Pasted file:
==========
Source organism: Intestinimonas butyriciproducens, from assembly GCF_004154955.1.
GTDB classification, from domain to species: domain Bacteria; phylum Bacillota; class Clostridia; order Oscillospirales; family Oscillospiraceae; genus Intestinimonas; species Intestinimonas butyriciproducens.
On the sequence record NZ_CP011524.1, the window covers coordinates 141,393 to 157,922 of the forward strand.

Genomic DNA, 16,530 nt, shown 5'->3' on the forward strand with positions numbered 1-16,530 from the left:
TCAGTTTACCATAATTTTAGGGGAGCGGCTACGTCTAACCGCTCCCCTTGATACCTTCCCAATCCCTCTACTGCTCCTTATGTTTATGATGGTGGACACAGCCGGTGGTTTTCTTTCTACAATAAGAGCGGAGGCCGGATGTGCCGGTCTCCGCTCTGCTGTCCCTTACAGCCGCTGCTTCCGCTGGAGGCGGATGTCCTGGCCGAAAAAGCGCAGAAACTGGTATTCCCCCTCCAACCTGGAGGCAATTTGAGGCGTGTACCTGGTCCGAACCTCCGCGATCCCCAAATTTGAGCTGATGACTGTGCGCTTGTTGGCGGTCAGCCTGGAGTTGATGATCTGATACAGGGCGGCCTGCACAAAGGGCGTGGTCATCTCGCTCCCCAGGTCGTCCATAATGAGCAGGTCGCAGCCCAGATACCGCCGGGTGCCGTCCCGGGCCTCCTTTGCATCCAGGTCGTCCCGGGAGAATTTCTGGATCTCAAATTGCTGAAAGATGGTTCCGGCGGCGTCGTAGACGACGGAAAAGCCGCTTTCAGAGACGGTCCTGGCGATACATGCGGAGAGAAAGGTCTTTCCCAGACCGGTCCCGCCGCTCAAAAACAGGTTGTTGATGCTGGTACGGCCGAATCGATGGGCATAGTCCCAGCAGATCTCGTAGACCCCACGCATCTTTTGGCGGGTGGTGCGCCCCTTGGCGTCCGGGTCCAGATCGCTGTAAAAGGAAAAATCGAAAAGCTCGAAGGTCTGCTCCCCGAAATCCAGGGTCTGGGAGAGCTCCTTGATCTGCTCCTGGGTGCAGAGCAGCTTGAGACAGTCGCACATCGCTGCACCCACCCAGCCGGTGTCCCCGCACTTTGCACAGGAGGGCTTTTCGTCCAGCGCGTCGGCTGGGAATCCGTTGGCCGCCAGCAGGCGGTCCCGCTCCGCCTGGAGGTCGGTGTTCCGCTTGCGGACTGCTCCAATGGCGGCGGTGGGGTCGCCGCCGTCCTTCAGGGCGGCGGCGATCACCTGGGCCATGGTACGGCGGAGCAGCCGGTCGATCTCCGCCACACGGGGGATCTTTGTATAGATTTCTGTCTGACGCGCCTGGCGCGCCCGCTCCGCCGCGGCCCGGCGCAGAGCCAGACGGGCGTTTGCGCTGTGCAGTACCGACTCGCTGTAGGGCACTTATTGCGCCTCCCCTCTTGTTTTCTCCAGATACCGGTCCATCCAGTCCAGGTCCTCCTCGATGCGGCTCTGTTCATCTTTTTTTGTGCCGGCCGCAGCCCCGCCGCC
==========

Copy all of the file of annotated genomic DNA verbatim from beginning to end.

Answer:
Source organism: Intestinimonas butyriciproducens, from assembly GCF_004154955.1.
GTDB classification, from domain to species: domain Bacteria; phylum Bacillota; class Clostridia; order Oscillospirales; family Oscillospiraceae; genus Intestinimonas; species Intestinimonas butyriciproducens.
On the sequence record NZ_CP011524.1, the window covers coordinates 141,393 to 157,922 of the forward strand.

Genomic DNA, 16,530 nt, shown 5'->3' on the forward strand with positions numbered 1-16,530 from the left:
TCAGTTTACCATAATTTTAGGGGAGCGGCTACGTCTAACCGCTCCCCTTGATACCTTCCCAATCCCTCTACTGCTCCTTATGTTTATGATGGTGGACACAGCCGGTGGTTTTCTTTCTACAATAAGAGCGGAGGCCGGATGTGCCGGTCTCCGCTCTGCTGTCCCTTACAGCCGCTGCTTCCGCTGGAGGCGGATGTCCTGGCCGAAAAAGCGCAGAAACTGGTATTCCCCCTCCAACCTGGAGGCAATTTGAGGCGTGTACCTGGTCCGAACCTCCGCGATCCCCAAATTTGAGCTGATGACTGTGCGCTTGTTGGCGGTCAGCCTGGAGTTGATGATCTGATACAGGGCGGCCTGCACAAAGGGCGTGGTCATCTCGCTCCCCAGGTCGTCCATAATGAGCAGGTCGCAGCCCAGATACCGCCGGGTGCCGTCCCGGGCCTCCTTTGCATCCAGGTCGTCCCGGGAGAATTTCTGGATCTCAAATTGCTGAAAGATGGTTCCGGCGGCGTCGTAGACGACGGAAAAGCCGCTTTCAGAGACGGTCCTGGCGATACATGCGGAGAGAAAGGTCTTTCCCAGACCGGTCCCGCCGCTCAAAAACAGGTTGTTGATGCTGGTACGGCCGAATCGATGGGCATAGTCCCAGCAGATCTCGTAGACCCCACGCATCTTTTGGCGGGTGGTGCGCCCCTTGGCGTCCGGGTCCAGATCGCTGTAAAAGGAAAAATCGAAAAGCTCGAAGGTCTGCTCCCCGAAATCCAGGGTCTGGGAGAGCTCCTTGATCTGCTCCTGGGTGCAGAGCAGCTTGAGACAGTCGCACATCGCTGCACCCACCCAGCCGGTGTCCCCGCACTTTGCACAGGAGGGCTTTTCGTCCAGCGCGTCGGCTGGGAATCCGTTGGCCGCCAGCAGGCGGTCCCGCTCCGCCTGGAGGTCGGTGTTCCGCTTGCGGACTGCTCCAATGGCGGCGGTGGGGTCGCCGCCGTCCTTCAGGGCGGCGGCGATCACCTGGGCCATGGTACGGCGGAGCAGCCGGTCGATCTCCGCCACACGGGGGATCTTTGTATAGATTTCTGTCTGACGCGCCTGGCGCGCCCGCTCCGCCGCGGCCCGGCGCAGAGCCAGACGGGCGTTTGCGCTGTGCAGTACCGACTCGCTGTAGGGCACTTATTGCGCCTCCCCTCTTGTTTTCTCCAGATACCGGTCCATCCAGTCCAGGTCCTCCTCGATGCGGCTCTGTTCATCTTTTTTTGTGCCGGCCGCAGCCCCGCCGCC